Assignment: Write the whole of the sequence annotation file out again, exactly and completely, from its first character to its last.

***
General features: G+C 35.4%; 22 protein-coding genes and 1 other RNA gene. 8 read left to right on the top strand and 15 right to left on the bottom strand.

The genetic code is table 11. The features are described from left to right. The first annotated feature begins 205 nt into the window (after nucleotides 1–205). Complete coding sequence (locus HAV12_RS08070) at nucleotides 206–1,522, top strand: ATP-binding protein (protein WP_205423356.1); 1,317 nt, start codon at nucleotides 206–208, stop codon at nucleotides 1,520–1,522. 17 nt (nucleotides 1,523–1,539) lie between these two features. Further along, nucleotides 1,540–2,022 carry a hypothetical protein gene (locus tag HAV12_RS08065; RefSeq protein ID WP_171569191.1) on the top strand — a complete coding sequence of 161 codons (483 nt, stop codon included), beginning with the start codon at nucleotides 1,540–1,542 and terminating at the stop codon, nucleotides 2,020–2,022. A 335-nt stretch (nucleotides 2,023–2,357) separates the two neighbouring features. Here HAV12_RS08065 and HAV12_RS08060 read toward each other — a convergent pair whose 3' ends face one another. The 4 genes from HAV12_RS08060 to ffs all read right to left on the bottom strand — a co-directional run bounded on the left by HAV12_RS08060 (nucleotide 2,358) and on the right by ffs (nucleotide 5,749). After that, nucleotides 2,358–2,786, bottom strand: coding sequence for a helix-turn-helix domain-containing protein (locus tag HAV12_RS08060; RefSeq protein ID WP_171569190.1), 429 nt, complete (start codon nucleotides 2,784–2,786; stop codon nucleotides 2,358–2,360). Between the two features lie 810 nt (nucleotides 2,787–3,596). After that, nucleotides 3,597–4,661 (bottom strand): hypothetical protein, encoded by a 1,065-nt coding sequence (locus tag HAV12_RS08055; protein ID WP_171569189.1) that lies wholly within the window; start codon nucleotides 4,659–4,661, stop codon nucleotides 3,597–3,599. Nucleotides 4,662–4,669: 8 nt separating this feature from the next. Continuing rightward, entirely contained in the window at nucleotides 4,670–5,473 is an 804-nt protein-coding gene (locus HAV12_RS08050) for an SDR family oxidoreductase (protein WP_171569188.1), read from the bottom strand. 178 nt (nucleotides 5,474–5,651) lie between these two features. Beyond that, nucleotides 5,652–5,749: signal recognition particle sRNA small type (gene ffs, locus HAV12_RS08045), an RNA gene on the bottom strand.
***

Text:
General features: G+C 35.4%; 22 protein-coding genes and 1 other RNA gene. 8 read left to right on the top strand and 15 right to left on the bottom strand.

The genetic code is table 11. The features are described from left to right. The first annotated feature begins 205 nt into the window (after nucleotides 1–205). Complete coding sequence (locus HAV12_RS08070) at nucleotides 206–1,522, top strand: ATP-binding protein (protein WP_205423356.1); 1,317 nt, start codon at nucleotides 206–208, stop codon at nucleotides 1,520–1,522. 17 nt (nucleotides 1,523–1,539) lie between these two features. Further along, nucleotides 1,540–2,022 carry a hypothetical protein gene (locus tag HAV12_RS08065; RefSeq protein ID WP_171569191.1) on the top strand — a complete coding sequence of 161 codons (483 nt, stop codon included), beginning with the start codon at nucleotides 1,540–1,542 and terminating at the stop codon, nucleotides 2,020–2,022. A 335-nt stretch (nucleotides 2,023–2,357) separates the two neighbouring features. Here HAV12_RS08065 and HAV12_RS08060 read toward each other — a convergent pair whose 3' ends face one another. The 4 genes from HAV12_RS08060 to ffs all read right to left on the bottom strand — a co-directional run bounded on the left by HAV12_RS08060 (nucleotide 2,358) and on the right by ffs (nucleotide 5,749). After that, nucleotides 2,358–2,786, bottom strand: coding sequence for a helix-turn-helix domain-containing protein (locus tag HAV12_RS08060; RefSeq protein ID WP_171569190.1), 429 nt, complete (start codon nucleotides 2,784–2,786; stop codon nucleotides 2,358–2,360). Between the two features lie 810 nt (nucleotides 2,787–3,596). After that, nucleotides 3,597–4,661 (bottom strand): hypothetical protein, encoded by a 1,065-nt coding sequence (locus tag HAV12_RS08055; protein ID WP_171569189.1) that lies wholly within the window; start codon nucleotides 4,659–4,661, stop codon nucleotides 3,597–3,599. Nucleotides 4,662–4,669: 8 nt separating this feature from the next. Continuing rightward, entirely contained in the window at nucleotides 4,670–5,473 is an 804-nt protein-coding gene (locus HAV12_RS08050) for an SDR family oxidoreductase (protein WP_171569188.1), read from the bottom strand. 178 nt (nucleotides 5,474–5,651) lie between these two features. Beyond that, nucleotides 5,652–5,749: signal recognition particle sRNA small type (gene ffs, locus HAV12_RS08045), an RNA gene on the bottom strand.